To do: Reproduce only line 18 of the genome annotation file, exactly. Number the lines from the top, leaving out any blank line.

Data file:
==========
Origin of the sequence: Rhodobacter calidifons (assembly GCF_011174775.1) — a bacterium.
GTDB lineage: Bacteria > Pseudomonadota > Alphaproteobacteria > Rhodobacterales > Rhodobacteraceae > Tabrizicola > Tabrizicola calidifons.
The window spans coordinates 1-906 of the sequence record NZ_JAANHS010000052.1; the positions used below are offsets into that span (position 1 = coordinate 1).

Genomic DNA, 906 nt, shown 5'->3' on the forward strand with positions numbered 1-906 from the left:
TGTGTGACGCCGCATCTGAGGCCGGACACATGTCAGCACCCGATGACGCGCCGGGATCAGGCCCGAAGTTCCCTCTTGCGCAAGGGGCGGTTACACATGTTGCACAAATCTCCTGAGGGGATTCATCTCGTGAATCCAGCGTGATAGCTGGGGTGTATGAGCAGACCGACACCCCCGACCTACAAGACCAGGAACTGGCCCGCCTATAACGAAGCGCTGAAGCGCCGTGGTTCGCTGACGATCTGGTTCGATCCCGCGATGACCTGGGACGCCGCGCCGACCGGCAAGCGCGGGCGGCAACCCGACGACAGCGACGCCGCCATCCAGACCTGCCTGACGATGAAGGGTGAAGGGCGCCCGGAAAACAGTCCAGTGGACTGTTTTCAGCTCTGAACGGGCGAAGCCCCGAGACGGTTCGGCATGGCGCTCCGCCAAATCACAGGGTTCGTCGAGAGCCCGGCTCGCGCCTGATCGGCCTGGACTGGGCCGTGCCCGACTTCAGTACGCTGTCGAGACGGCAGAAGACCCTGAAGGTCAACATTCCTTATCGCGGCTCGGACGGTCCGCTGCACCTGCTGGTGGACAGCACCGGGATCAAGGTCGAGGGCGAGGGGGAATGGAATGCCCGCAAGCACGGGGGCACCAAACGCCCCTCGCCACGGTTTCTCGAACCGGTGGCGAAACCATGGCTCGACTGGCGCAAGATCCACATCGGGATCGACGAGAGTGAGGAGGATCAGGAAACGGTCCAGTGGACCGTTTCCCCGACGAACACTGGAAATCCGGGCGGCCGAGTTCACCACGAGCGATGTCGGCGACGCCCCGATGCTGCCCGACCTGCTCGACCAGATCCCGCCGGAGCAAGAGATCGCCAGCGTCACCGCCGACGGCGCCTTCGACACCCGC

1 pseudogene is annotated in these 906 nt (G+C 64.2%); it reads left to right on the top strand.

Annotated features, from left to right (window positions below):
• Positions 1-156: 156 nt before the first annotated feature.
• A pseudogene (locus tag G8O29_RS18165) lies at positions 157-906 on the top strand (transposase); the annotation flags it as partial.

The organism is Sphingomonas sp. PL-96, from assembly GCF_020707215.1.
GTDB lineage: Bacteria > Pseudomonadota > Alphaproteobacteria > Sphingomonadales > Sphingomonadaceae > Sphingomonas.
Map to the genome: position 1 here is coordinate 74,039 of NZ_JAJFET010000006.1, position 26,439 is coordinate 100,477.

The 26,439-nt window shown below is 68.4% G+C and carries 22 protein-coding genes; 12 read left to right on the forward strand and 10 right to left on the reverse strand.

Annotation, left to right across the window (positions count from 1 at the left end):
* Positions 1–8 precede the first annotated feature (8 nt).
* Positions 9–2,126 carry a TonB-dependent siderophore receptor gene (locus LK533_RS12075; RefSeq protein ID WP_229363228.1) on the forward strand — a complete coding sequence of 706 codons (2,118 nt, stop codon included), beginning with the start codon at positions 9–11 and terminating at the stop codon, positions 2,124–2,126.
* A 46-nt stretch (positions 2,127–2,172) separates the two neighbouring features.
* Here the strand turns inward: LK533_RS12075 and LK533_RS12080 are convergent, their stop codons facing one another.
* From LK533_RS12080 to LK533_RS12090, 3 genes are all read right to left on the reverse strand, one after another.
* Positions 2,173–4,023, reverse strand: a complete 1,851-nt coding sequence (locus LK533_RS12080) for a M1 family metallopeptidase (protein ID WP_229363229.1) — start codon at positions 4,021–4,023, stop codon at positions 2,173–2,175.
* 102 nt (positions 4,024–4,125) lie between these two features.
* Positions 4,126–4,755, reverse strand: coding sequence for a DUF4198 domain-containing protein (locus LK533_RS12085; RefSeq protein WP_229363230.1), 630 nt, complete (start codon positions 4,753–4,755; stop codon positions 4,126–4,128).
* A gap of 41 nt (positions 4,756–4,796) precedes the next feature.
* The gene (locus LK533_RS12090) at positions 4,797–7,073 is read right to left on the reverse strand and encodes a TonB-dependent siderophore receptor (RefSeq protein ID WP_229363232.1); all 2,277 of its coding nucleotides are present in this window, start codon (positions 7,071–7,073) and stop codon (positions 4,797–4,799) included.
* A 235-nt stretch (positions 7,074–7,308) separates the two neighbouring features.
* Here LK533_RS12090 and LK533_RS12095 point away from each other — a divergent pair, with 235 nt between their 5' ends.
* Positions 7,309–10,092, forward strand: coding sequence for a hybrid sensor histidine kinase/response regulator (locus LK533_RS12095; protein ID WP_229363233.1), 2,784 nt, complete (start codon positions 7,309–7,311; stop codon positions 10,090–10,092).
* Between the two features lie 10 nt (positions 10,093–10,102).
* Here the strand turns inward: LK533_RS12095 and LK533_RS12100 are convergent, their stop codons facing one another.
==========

* Here the strand turns inward: LK533_RS12075 and LK533_RS12080 are convergent, their stop codons facing one another.